Let's set aside the arguments of who does and does not get it. It's genetic engineering - anathema to very vocal activists on the right and the left. Not only would they refuse it for themselves, they'd try wholeheartedly to deny it to everyone. Whether it's "messing with nature" or "supplanting God" the fear of the change will cause much disruption.

Then there's the longevity politics. Science fiction has handled this discussion a lot so I'll leave it alone for the most part. I'll just point out that if your 'normal' lifespan is 150 years, at what point do you consider someone an "adult", and at what age can or should you retire? And the question of more people being born while the deaths don't happen massively increases population. And socially - if a generation is nominally 25 years, how are folk going to deal with six generations alive at the same time?

I have trouble picturing a transition to a world in which people just regenerate as part of their healing. I can almost picture the world, but lessons and trials during the transition will have much influence. These are interesting times, and I don't think people realize just how interesting they might be.

Wednesday, September 07, 2005


Like a lot of folk on blogs, I think it's time to throw my two cents into the arena in regard to the Katrina mess. Let me begin that for the most part it's too early to assign "blame". Heck, for a lot of things what is currently seen as blame may turn out to be outstanding success.

Case in point - the tens or hundreds of thousands stuck in New Orleans during the hurricane. That is, the alleged "failed" evacuation. They had an evacuation of at least 80%, some estimates as high as 90%. That on a short-notice evacuation. You don't think that's impressive? OK, try this. Go to an apartment building and pull the fire alarm. Now find out how many residents didn't get out. Unless the place has special supervision, you're likely to discover a lot more stay-behinds than you'd expect. Some will be folk who couldn't get out - sick, bedridden, elderly, that sort of thing - and some will be people who thought "it's just a drill, if it were real I'd smell smoke". Now remember that New Orleans had a voluntary evacutation last year for a hurricane and Nothing Happened. (Actually, there was some damage, but relatively speaking it was insignificant.) The normally planned time to evacuate the city was 72 hours, and the order didn't go in till 48 hours. So with that in mind, the evacuation was FANTASTIC.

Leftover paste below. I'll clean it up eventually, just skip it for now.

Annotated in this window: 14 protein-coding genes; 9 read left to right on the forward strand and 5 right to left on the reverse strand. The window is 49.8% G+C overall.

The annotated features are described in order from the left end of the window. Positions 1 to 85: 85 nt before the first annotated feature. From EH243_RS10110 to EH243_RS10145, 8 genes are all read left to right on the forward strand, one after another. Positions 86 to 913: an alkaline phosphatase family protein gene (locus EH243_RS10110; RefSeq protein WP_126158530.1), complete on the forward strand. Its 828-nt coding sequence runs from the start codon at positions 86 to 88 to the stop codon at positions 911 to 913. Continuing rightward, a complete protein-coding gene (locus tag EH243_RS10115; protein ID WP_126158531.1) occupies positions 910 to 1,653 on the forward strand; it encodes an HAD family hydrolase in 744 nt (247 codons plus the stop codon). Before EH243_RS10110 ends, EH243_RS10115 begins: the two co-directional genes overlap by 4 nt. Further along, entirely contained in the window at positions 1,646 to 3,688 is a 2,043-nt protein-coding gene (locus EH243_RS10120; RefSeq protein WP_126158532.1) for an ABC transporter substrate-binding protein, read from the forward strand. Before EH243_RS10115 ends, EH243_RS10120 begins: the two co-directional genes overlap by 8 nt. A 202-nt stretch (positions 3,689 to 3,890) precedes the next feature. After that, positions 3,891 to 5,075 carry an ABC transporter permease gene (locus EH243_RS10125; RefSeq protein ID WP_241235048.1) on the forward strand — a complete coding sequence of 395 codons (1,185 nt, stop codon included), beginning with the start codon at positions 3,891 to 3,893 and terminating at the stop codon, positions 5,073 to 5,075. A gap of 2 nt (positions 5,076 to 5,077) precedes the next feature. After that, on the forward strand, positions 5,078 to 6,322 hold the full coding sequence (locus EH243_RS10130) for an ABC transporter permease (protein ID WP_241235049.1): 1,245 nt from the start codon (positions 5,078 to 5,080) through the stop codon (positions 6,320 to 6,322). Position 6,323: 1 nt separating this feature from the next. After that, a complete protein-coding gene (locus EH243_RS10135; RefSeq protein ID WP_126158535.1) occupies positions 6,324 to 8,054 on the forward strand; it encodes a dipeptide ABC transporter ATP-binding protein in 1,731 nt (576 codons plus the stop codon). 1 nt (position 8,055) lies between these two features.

But. But there have been some things that deserve blame. Not many, but some that stand out as errors.

The Mayor of New Orleans dawdled. It's quite apparent he was one of those who felt it wasn't really going to be bad, regardless of what the weathermen said. It required the combined insistence of the governor and the president to get him to declare an emergency and order an evacutation. And because it was so short notice he didn't follow the plan but played catch-as-catch can.

A funny thing, but I've not yet found a true "error" in the governor's actions. There are some questionable items, but at the same time there are mitigating circumstances. What's most amusing at this level is the blame redirection program from the current administration that's trying to point all sorts of blame (that may or may not be deserved by anyone) at her. My favorite is the repeated claim that she never issued a "state of emergency", when it's in black and white documentation and specifically referenced by the White House statements on the 27th of August.

At the federal level, I'm really only seeing three "blame" events. Two are from the DHS - one in planning and preparation, one in the response.

The planning and preparation failure is quite simple - in 2002 there was a mandate that all the responders would have common communications, and it was DHS's responsibility to see it was done. Frankly, an amazing number of tragic events in the Katrina episode can be traced to this lack.